Note: Since this involves a personal anecdote, I deviate from normal EMI blog practice and include my name at the bottom of this post. What follows is a cautionary tale about how an organization can destroy customer satisfaction and ultimately threaten revenue by not adhering to these simple rules:
- View your CRM approach and communications through the lens of the customer.
- Understand that satisfaction = reality – expectations: if you set expectations properly through communications, then satisfaction will benefit.
This summer, for the first time, my 11-year-old daughter decided that she really wanted to go with a friend to overnight camp. The camp we selected was one that the friend—and my wife—had attended in the past and enjoyed a great deal. For anyone familiar with overnight camps these days, it will not come as surprise to learn that the cost for a month of camp was not insignificant. My wife and I wanted our daughter to be able to have the experience, though, so decided to sign her up.
About a month before camp was to start, we received a communication that detailed all of the clothes that our daughter would need during her stay. All of a sudden, we were now on the hook for several hundred dollars more, but we appreciated the level of organization that enabled us to ensure that our daughter had what she needed.
But things took a turn for the worse, as detailed below:
- We were informed that in addition to the clothes on the list, we would also HAVE TO purchase several shirts and pants from the camp. No option to opt-out, no mention of that when we signed her up.
- Then, immediately after dropping her off, we were told that in order to communicate with her we had to sign up for an emailing service for which, yes, there was a fee.
- Now, with the end of camp approaching, we have received another communication: on the day we pick up our daughter we must—before we actually get to see her—settle up her “Canteen tab”, which comprises items (e.g., batteries, candy, soft drinks) she “purchased” from the little on-site store as well as the costs associated with day trips (e.g., to a nearby amusement park) planned by the camp.
All these additional costs took us by surprise. Maybe they were buried somewhere in the material provided about the camp, but they certainly weren’t prominently displayed. Moreover, we had no control over the expenditures. I’m confident that opting-out of the amusement park trip was not an option, nor would I have wanted to deprive my daughter of the experience, but since the camp knew it was going to charge me for these things, why didn’t it clearly tell me upfront…or better yet, why not build the charges into the cost of the camp?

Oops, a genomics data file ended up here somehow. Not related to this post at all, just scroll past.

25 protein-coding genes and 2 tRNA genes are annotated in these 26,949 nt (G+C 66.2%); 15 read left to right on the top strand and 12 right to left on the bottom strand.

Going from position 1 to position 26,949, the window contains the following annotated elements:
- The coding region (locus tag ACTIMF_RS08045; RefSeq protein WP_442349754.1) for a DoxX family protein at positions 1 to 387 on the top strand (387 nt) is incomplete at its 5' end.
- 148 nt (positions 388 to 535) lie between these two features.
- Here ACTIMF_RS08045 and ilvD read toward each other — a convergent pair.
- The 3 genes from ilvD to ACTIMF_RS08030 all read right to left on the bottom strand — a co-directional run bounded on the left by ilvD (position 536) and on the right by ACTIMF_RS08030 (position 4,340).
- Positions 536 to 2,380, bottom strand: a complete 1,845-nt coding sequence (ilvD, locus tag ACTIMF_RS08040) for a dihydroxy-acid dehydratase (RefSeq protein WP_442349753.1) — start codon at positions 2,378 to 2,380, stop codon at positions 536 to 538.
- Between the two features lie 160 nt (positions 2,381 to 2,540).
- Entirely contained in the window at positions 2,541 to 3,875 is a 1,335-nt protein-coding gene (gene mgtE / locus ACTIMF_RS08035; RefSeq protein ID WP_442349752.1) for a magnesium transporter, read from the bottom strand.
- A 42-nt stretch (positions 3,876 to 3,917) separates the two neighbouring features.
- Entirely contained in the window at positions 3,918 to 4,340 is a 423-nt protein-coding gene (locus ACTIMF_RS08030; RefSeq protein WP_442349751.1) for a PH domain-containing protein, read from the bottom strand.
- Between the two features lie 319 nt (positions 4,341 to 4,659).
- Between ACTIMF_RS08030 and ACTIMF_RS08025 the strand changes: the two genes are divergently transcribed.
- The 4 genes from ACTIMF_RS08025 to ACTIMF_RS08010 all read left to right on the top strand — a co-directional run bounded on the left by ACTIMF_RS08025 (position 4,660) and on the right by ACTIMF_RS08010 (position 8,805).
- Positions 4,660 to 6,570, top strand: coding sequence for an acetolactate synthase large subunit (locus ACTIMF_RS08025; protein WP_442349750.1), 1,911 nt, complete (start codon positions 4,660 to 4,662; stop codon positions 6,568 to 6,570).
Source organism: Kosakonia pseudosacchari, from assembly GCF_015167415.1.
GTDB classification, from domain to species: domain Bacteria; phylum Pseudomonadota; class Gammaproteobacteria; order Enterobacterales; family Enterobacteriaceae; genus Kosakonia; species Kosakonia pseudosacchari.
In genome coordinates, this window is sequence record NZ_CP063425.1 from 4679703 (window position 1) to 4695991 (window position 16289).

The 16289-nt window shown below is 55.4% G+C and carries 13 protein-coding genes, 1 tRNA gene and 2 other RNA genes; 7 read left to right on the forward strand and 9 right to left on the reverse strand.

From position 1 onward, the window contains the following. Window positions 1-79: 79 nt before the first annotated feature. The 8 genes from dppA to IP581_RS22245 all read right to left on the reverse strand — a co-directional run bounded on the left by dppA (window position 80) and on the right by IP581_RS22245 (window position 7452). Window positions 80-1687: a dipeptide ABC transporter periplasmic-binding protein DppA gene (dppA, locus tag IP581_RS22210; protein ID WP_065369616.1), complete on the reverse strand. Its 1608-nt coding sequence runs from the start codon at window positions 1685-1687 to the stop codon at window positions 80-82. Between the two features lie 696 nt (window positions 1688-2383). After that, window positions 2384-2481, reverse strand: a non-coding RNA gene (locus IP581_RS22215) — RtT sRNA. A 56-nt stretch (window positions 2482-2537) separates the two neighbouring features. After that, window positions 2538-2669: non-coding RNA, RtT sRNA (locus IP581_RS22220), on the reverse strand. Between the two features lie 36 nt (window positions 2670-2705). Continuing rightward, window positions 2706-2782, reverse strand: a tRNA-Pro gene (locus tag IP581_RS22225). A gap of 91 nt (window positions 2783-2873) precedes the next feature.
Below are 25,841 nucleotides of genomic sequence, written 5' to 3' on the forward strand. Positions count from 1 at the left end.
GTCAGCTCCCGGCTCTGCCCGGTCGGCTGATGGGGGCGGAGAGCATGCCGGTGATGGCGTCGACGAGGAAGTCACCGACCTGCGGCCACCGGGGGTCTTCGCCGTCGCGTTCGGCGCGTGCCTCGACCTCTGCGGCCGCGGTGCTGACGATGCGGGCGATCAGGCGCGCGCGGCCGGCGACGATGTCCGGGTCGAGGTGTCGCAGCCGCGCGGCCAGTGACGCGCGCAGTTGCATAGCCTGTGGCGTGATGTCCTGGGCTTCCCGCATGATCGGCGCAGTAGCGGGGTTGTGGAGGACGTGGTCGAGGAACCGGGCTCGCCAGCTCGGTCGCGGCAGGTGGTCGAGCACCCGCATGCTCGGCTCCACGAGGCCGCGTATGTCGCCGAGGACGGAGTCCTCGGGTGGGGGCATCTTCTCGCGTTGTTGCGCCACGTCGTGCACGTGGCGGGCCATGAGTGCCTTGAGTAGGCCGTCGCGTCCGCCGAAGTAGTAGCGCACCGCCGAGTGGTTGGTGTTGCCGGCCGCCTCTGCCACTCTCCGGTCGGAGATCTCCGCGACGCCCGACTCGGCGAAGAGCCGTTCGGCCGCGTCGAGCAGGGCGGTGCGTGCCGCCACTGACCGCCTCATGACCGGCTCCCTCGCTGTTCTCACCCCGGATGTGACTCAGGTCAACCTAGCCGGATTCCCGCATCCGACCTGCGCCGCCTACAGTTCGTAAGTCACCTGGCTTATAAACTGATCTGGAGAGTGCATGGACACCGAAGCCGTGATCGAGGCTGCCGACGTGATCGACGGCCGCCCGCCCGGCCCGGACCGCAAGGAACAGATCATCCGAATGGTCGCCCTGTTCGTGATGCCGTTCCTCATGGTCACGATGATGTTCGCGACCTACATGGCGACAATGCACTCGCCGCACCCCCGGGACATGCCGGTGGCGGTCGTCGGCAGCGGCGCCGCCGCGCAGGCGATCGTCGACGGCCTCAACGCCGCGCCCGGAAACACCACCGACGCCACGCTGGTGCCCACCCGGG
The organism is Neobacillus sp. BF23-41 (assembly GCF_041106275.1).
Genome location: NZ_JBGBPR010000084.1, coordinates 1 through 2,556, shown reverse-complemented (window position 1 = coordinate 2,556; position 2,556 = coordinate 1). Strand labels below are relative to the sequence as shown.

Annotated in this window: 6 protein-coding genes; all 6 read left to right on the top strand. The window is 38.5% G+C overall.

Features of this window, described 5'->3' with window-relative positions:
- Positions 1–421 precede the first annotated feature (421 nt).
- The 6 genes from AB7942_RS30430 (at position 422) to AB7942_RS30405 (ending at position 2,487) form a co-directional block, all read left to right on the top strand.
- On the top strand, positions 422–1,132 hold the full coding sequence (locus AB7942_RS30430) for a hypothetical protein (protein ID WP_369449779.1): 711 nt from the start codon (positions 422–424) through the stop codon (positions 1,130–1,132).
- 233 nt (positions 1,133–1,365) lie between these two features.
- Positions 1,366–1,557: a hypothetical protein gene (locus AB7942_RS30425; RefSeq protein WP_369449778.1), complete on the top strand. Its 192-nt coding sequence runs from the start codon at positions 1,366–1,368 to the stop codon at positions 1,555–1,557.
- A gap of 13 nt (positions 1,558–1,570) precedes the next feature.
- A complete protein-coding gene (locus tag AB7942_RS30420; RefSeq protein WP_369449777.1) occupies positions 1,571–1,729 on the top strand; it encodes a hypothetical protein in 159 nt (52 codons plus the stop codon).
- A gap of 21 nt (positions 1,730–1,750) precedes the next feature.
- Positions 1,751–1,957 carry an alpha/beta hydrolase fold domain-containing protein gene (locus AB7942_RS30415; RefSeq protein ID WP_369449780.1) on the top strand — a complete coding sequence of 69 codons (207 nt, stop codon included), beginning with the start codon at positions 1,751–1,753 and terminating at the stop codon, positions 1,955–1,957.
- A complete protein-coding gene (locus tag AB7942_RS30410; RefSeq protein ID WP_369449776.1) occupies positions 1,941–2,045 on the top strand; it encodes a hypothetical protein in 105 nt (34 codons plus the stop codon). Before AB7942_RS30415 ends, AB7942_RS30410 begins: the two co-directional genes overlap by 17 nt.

And that brings me to what this whole experience should teach us about the importance of thinking strategically about the relationship between poor customer experience and lifetime value. My daughter might come back from camp having had so much fun that alternatives will not be an option next summer, and the camp will retain us as customers. However, the camp’s poorly considered pricing and communication decisions mean that even if my daughter loves it, I don’t. The next time another parent asks me how it was, my answer will be “Well, my daughter thought it was great, but it aggravated me like crazy….”
That’s called negative word-of-mouth and it should be a cause of concern for any business—but especially ones like this camp that relies on referrals for most of its marketing. Now, not only am I on the fence about sending my daughter, but I’m sure the parents I talk to will have second thoughts about sending their children. Avoiding this problem wouldn’t have involved any loss of profit for the camp; all it needed to do was follow the rules laid out at the top of this post.